Listeners who’ve made it this far are now rewarded with the relatively conventional and linear ‘The Thought That Counts’. Working from a muted minimal techno template, it crackles with tension and is flecked with fine metallic details. The beats drop out here too, giving way to an eerie electronic chorale that they then return to interact with.
The in your face titling of ‘Spit’ is surely meant as a warning. From the outset, the bass line is seriously menacing, recalling the analogue assaults of Pan Sonic. Then a flanged and heavily distorted sample of a screaming woman in extreme distress intrudes. The effect is genuinely disturbing, it’s a moment of real horror that makes some gabber or industrial seem tame in comparison. There’s an extreme contrast between the strict electronic patterns and the raw, unfathomable distress.
The track seems initially to conform to the same pattern as ‘I Just Can’t Win’ – establish the sample to the point of nausea then let the beats come to the fore, except that in this case just when you think it’s over the sample returns with the final scream twisted into a Radiophonic blast.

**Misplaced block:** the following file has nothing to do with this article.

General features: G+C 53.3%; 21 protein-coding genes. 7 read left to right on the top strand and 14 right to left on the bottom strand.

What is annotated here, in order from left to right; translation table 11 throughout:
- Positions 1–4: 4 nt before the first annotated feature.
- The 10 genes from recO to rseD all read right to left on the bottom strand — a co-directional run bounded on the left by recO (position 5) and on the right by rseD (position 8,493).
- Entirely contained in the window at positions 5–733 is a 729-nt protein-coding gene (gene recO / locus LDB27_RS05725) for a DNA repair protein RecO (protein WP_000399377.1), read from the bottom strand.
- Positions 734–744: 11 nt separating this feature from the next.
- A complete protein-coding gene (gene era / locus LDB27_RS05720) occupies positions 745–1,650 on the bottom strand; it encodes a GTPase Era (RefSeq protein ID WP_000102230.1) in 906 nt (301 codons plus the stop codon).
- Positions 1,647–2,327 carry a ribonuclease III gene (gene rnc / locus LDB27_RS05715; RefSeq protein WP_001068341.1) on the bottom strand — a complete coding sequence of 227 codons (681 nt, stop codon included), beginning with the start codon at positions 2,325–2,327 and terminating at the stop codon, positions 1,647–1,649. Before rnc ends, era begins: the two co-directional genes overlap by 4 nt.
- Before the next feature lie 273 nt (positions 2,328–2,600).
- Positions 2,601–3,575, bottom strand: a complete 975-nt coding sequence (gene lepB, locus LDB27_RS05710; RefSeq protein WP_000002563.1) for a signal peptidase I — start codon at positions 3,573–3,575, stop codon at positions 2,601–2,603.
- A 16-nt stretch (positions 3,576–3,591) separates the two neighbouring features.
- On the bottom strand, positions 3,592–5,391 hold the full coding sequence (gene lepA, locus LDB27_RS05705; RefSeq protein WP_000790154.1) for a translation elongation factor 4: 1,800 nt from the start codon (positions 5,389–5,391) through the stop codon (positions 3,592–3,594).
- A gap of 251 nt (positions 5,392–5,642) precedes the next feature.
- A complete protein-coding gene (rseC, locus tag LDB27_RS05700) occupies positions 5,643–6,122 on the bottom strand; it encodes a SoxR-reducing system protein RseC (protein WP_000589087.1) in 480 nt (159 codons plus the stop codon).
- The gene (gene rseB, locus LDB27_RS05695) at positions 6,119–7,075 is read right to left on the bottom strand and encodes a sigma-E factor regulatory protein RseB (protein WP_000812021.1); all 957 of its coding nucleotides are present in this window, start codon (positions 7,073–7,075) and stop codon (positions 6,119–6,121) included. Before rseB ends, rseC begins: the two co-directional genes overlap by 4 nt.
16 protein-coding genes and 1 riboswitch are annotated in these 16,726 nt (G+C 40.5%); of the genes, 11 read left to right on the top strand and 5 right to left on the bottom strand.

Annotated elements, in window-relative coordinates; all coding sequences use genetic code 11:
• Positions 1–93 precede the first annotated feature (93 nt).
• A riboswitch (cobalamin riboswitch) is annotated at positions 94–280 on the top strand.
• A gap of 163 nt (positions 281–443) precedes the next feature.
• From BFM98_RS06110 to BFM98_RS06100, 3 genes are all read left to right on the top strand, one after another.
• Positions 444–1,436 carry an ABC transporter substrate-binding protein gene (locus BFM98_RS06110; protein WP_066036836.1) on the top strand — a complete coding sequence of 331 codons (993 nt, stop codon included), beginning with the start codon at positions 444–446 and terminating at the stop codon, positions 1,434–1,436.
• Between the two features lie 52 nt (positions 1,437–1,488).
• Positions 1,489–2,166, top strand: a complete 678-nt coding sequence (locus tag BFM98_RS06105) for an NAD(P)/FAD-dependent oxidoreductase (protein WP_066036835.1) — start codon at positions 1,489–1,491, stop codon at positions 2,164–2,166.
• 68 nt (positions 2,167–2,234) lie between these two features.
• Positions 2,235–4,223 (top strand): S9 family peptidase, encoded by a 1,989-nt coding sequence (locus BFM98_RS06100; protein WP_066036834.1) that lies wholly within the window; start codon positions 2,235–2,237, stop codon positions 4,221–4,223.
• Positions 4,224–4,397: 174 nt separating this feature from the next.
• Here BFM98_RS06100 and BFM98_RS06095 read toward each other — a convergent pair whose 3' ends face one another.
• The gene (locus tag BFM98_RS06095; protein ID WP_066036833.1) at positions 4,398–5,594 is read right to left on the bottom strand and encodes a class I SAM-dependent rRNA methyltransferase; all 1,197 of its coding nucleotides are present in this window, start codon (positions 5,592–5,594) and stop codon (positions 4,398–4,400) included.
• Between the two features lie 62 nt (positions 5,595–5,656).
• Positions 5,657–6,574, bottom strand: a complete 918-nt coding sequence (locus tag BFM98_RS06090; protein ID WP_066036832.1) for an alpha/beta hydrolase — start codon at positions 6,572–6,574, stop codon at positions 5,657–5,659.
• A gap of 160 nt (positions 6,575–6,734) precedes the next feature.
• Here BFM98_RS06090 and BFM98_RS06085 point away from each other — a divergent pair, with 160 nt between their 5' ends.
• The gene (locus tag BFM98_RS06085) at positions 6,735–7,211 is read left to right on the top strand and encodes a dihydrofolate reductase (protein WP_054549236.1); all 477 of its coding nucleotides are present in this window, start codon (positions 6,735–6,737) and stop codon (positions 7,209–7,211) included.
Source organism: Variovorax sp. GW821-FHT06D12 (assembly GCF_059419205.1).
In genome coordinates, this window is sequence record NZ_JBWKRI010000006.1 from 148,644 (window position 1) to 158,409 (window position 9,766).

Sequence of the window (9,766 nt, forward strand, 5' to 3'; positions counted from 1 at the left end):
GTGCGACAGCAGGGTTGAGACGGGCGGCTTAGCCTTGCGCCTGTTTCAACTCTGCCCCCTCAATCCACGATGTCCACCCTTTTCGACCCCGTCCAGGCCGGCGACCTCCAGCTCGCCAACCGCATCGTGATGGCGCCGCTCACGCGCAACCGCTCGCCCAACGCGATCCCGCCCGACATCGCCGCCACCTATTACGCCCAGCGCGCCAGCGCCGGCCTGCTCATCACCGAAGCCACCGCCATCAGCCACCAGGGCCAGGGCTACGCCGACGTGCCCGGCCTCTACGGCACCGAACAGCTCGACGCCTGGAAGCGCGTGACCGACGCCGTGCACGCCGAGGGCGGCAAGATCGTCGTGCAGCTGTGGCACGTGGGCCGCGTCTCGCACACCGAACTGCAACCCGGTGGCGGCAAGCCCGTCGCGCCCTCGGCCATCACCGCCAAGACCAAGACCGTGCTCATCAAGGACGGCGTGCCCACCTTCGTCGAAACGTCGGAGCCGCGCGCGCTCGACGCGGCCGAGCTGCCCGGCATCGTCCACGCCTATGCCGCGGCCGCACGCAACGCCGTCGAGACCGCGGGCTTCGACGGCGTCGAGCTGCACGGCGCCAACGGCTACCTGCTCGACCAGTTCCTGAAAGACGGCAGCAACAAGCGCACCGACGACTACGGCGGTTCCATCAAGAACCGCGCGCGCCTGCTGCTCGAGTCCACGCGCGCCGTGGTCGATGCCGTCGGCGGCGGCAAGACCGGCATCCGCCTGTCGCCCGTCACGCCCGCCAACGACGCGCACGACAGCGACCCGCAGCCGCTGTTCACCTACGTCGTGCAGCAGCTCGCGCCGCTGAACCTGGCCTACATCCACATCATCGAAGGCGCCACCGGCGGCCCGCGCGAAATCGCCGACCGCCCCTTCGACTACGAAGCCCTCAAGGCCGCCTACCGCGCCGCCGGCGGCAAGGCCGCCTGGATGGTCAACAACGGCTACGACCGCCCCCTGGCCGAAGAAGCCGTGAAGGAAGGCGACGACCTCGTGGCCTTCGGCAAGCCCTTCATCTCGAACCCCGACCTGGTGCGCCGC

‘Rat Run’ is sketchy in more senses than one. It’s not a full-on four-to-the-floor techno assault but it’s not the sort of track you want to run into a dark alley. It’s a bristling, angry interlude, tooled up with rusty percussive shades, detuned radio blasts and assorted improvised sonic weaponry, an uneasy and unresolved experiment.
Shifting the focus again, ‘Look What Your Love Has Done To Me’ pairs a pounding beat that seems like it’s going to build to a techno peak but instead you get an alienated (or alienating) spoken female vocal that seems consciously lifeless and fatigued. A series of words unfold accompanied by a periscope pulse and metallic impacts. “Patience”, “trust”, “wait” and other unfold until the backing drops away as she spells out the anguished title phrase.
Finally, some unexpected respite is provided by ‘After Ball’. It’s an atmospheric beatless finale that finally allows in some light. The soaring but twisted chords that break up as they fade strangely recall Soft Cell’s ‘Say Hello, Wave Goodbye’ and seem to suggest a bittersweet look back at what other torments have gone before.
Bitter Music is part cry of existential despair and political angst, part science-fiction nightmare and part show of creative force. It requires patience, stamina and endurance. It’s a bold and intensively experimental album that sometimes over-reaches itself but leaves an enduring impression.